Soon after the news came over the wire that the Raiders plan to return to Oakland, an eavesdropper in the sports department said, "Great. Now we can watch the games we want to on TV every Sunday." . . .
That pretty well sums up the reaction of the majority of the populace, which, according to a Times poll and recent Coliseum attendance figures, didn't give a damn about the Raiders. . . .
I'm in the minority. I will miss the Silver and Black. A Los Angeles NFL team that actually played in Los Angeles. Marcus Allen diving into the end zone, Howie Long clogging up the middle, Vann McElroy taking off somebody's head, Bo Jackson enjoying his hobby, Mervyn Fernandez swerving. Sundays in the Coliseum were fun, especially in the early days of the Los Angeles Raiders when they had somebody who could throw the football. . . .
Those days would have been even more fun for the spectators if the Coliseum Commission had made the improvements necessary to take the stadium out of the dark ages. . . .
Not that the Coliseum was totally to blame for the Raiders' failure to develop the kind of following Al Davis envisioned when he moved the team here in 1982. . . .
The Raiders remain a mom and pop operation. They don't have a public relations specialist. The word promotion is missing from their vocabulary. And, most important, they haven't had a winning season or made the playoffs since 1985. . . .
Drafting low caught up with them, just as it caught up with the Green Bay Packers, Baltimore Colts, Pittsburgh Steelers, Miami Dolphins and Dallas Cowboys over the years. . . .
Al Davis' decision to give a mediocre quarterback, Marc Wilson, big bucks to keep him away from the United States Football League was a big mistake. So was the hiring of an untested coach from another organization, Mike Shanahan from the Denver Broncos. . . .
Now that they're moving back up to Oakland, the Raiders might also be moving back up in the standings. They are improving just about everywhere except quarterback. But so is most of the rest of the AFC West. . . .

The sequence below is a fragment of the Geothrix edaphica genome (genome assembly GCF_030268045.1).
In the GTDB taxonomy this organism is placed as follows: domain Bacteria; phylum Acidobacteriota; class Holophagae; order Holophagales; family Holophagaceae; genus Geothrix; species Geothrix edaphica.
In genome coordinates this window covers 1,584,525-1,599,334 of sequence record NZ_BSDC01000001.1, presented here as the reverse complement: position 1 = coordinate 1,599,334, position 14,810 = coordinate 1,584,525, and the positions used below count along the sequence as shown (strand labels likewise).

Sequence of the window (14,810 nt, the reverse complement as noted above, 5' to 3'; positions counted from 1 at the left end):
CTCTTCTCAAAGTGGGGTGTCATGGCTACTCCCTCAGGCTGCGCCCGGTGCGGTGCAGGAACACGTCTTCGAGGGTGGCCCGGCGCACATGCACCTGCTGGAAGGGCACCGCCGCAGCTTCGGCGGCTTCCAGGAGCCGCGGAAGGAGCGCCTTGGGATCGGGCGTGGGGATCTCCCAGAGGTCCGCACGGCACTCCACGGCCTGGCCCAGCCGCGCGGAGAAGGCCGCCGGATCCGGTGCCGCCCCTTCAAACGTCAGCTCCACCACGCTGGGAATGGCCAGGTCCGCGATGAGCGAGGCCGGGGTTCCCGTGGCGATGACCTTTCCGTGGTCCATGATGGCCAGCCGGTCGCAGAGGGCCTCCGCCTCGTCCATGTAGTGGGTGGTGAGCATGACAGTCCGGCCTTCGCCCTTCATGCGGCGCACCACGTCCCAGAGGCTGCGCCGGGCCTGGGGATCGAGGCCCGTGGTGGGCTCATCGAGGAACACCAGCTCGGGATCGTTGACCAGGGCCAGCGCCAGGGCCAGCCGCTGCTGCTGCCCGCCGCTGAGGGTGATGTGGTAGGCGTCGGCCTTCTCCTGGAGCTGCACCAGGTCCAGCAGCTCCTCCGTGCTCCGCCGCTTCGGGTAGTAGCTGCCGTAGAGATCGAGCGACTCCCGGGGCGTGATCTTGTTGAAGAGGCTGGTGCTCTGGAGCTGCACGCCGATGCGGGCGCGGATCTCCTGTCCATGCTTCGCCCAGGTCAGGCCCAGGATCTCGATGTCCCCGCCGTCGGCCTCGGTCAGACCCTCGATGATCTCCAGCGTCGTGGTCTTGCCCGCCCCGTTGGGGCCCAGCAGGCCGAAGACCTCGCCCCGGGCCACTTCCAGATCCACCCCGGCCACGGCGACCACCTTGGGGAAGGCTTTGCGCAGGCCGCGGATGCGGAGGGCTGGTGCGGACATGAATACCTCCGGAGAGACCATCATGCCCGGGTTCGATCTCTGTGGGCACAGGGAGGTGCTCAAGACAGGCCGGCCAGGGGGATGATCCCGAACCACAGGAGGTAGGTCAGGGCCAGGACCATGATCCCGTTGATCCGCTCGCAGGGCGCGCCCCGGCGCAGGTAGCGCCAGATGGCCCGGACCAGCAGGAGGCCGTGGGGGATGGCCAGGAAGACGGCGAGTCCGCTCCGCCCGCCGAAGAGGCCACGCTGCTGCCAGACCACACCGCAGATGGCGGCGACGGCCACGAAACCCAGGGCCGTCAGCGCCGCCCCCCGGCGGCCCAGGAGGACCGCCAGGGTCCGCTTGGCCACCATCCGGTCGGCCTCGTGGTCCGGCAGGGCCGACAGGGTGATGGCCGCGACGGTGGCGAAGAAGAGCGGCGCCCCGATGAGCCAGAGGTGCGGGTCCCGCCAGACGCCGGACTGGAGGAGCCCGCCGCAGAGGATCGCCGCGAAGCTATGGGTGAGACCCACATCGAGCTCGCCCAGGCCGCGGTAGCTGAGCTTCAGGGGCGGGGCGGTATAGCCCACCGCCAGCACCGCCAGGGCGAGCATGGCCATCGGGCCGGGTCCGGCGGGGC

Unless the Coliseum is torn down and rebuilt--fat chance of that happening now--Los Angeles may never have another NFL team. The Los Angeles Rams play their home games in a different county. In pro football, the nation's second biggest city ranks somewhere below zero. . . .
Two years remain on the Raiders' Coliseum lease, but look for Al Davis to buy it out rather than have his lame duck team play before minuscule home crowds. . . .
What an odd coincidence that Davis announced his plans only hours after the death of his old adversary, Eugene Klein. . . .
From Klein in his book, "First Down and a Billion": "After all the years I spent in football, would I consider myself an expert? I bought the Chargers for $10 million and I was expert enough to sell them 19 years later for $80 million. Call me anything you want." . . .
It's unfortunate that Hank Gathers' death was presumably the deciding factor in Loyola Marymount landing a national network telecast on CBS Friday night against New Mexico State in the first round of the NCAA tournament. . . .
Now that University of Connecticut President John Casteen is leaving for Virginia, will he try to bring basketball Coach Jim Calhoun along with him? . . .
Those are hard candies--not upset stomach remedies--that UCLA Coach Jim Harrick pops into his mouth. . . .
CBS commentator Billy Packer claims Jerry Tarkanian's winning streak in Long Beach, where Tarkanian once coached, is the most remarkable in the history of sports. Sorry, Billy. The streak of 81 games isn't even the most remarkable in the history of college basketball. UCLA won 88 consecutive games from 1971-74, no matter the venue, and Kentucky won 129 consecutive at home from 1943-55. . . .
The late starting time for the Nevada Las Vegas-Cal State Long Beach game was a lame excuse by the NCAA for inviting only three Big West teams to the tournament. Both Long Beach and UC Santa Barbara deserve to go. . . .
All seven Pac-10 schools with winning records reached the NCAA or NIT. . . .
Robert Morris made it to the NCAA tournament, but James Madison and George Mason were snubbed. . . .
Mando Ramos sees a similarity between his career and that of Mike Tyson. Ramos won the lightweight title at age 20 in 1969, lost it, regained it, lost it again and was washed up by 23. Along the way, he was divorced and led a flamboyant life style. . . .
The Julio Cesar Chavez-Meldrick Taylor junior-welterweight title fight Saturday at Las Vegas is a tough call. Well-matched fights often go to the bigger and quicker boxer. Taylor has those advantages. But Chavez has proven his toughness, durability and ability to beat quality opposition. . . .
Notre Dame Coach Digger Phelps on the NCAA tournament selection committee: "Those guys do a great job."